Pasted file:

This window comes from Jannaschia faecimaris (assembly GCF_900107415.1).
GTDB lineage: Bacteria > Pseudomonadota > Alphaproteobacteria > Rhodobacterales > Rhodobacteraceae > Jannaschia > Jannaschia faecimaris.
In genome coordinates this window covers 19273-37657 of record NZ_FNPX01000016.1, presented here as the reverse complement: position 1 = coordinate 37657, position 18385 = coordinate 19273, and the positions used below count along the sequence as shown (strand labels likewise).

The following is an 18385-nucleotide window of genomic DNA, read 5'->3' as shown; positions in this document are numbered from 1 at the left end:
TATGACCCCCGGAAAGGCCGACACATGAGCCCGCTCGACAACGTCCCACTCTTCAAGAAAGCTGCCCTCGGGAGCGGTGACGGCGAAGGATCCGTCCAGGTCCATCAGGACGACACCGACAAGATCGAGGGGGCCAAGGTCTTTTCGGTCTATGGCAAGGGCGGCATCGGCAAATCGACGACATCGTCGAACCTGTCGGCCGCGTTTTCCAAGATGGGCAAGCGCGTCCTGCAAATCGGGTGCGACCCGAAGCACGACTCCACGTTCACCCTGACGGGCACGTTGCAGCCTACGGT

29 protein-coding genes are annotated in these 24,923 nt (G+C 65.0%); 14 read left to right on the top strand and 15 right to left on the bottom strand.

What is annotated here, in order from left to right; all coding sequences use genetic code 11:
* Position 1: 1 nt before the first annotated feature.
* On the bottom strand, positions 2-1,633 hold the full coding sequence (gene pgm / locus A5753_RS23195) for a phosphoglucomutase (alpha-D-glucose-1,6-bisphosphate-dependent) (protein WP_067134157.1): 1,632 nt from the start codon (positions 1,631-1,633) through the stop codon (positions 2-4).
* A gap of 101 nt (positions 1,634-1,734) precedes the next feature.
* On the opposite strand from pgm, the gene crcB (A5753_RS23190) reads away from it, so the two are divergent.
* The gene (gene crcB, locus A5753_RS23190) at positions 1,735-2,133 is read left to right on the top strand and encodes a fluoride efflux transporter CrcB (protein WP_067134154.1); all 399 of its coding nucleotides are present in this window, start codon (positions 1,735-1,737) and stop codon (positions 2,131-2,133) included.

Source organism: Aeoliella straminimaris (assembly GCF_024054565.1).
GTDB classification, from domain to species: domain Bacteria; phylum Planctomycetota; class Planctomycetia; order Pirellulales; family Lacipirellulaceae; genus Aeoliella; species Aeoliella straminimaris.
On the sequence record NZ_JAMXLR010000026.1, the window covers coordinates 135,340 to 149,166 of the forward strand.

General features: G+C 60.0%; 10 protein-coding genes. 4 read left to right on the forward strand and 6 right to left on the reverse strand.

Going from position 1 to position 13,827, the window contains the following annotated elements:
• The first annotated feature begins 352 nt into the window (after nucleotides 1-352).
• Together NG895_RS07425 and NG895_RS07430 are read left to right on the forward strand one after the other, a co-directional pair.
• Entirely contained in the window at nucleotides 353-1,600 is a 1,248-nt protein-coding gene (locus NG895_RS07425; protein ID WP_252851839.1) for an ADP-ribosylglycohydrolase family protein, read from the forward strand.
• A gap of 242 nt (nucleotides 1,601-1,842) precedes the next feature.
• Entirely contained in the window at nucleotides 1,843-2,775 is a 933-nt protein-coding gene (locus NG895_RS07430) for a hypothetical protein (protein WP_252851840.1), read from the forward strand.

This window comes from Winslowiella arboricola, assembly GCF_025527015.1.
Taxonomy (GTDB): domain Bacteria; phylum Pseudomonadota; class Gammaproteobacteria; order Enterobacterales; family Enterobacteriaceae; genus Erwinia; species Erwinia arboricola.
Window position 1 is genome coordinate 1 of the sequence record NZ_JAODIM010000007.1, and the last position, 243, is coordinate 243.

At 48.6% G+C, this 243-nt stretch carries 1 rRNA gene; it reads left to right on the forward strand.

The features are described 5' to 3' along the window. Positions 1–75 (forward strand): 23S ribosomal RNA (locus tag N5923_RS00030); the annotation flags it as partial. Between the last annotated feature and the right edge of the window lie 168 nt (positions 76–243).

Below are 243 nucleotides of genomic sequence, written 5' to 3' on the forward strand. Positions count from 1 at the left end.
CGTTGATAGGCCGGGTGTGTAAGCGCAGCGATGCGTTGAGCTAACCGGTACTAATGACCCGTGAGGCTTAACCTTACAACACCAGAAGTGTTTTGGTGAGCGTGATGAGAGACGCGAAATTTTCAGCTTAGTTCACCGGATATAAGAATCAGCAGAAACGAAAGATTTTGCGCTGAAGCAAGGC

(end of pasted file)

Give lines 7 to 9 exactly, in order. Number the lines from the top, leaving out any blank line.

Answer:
What is annotated here, in order from left to right; all coding sequences use genetic code 11:
* Position 1: 1 nt before the first annotated feature.
* On the bottom strand, positions 2-1,633 hold the full coding sequence (gene pgm / locus A5753_RS23195) for a phosphoglucomutase (alpha-D-glucose-1,6-bisphosphate-dependent) (protein WP_067134157.1): 1,632 nt from the start codon (positions 1,631-1,633) through the stop codon (positions 2-4).